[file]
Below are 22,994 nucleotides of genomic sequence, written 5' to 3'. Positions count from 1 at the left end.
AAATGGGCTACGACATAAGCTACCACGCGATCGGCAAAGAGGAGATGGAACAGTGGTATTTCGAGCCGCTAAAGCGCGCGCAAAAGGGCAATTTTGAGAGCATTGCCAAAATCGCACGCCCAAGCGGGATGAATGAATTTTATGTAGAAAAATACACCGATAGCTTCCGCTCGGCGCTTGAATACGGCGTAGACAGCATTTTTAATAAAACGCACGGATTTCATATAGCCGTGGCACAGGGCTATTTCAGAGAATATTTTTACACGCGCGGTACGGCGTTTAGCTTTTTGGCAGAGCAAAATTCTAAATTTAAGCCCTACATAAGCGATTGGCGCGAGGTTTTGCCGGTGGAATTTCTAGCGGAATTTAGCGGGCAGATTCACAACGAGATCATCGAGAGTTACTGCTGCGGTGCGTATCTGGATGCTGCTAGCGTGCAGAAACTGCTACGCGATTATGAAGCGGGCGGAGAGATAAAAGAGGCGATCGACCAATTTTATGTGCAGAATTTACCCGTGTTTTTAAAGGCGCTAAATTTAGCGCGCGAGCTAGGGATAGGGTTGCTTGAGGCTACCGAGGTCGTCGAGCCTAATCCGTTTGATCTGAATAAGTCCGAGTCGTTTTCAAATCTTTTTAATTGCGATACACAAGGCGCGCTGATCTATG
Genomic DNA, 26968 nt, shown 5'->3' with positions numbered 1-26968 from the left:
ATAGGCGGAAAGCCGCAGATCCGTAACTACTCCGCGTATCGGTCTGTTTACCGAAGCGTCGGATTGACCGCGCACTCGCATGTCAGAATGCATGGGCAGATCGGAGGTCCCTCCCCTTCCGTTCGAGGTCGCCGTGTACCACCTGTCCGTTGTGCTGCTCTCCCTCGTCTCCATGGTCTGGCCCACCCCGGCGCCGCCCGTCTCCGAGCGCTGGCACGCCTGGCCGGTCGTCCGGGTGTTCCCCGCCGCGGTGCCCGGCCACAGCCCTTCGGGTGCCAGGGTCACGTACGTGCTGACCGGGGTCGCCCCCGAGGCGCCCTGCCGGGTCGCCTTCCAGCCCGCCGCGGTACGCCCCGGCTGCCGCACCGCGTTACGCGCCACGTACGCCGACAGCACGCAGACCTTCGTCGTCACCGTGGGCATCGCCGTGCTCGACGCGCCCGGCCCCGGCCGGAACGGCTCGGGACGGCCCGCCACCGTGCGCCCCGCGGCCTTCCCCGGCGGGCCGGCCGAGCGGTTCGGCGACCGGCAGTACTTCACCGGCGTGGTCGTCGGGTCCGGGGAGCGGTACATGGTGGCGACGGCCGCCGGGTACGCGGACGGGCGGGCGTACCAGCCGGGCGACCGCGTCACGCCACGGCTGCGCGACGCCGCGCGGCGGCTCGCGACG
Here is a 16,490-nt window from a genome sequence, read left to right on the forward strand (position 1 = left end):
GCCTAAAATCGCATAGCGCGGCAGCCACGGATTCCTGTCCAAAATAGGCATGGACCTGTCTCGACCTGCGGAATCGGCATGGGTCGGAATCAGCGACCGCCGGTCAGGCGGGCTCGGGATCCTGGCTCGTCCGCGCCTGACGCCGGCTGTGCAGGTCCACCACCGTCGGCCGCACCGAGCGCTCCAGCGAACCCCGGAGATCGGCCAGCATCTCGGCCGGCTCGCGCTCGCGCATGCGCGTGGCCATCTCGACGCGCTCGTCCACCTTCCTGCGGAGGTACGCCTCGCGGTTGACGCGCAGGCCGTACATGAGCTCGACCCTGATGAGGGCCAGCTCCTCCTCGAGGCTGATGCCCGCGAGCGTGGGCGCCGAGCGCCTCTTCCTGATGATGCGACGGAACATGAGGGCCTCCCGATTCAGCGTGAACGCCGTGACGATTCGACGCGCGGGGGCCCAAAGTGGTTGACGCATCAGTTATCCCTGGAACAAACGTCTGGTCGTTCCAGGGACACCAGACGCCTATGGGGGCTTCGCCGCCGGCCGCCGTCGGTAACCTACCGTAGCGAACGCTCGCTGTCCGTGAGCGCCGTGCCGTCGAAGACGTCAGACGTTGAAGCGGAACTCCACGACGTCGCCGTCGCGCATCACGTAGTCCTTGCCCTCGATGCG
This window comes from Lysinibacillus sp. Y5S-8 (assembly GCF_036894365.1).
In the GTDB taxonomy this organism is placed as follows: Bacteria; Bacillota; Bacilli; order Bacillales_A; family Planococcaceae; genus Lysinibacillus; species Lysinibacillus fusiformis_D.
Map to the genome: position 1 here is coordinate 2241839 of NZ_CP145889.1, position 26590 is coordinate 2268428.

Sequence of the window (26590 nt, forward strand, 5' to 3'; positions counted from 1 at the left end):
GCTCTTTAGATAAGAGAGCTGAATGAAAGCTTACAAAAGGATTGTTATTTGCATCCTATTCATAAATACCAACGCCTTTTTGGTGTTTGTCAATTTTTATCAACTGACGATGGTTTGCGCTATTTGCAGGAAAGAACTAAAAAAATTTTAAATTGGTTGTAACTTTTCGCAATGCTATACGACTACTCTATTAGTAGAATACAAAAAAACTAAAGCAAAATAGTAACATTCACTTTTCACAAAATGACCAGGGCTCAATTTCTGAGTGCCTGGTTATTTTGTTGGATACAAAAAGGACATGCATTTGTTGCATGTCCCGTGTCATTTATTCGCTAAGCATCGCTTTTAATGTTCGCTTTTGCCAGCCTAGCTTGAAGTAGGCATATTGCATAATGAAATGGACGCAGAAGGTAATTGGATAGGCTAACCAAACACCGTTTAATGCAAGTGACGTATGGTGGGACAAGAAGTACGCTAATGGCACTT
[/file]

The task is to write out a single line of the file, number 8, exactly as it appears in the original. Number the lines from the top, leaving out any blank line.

In the GTDB taxonomy this organism is placed as follows: Bacteria; Bacillota; Bacilli; order Bacillales_A; family Planococcaceae; genus Lysinibacillus; species Lysinibacillus fusiformis_D.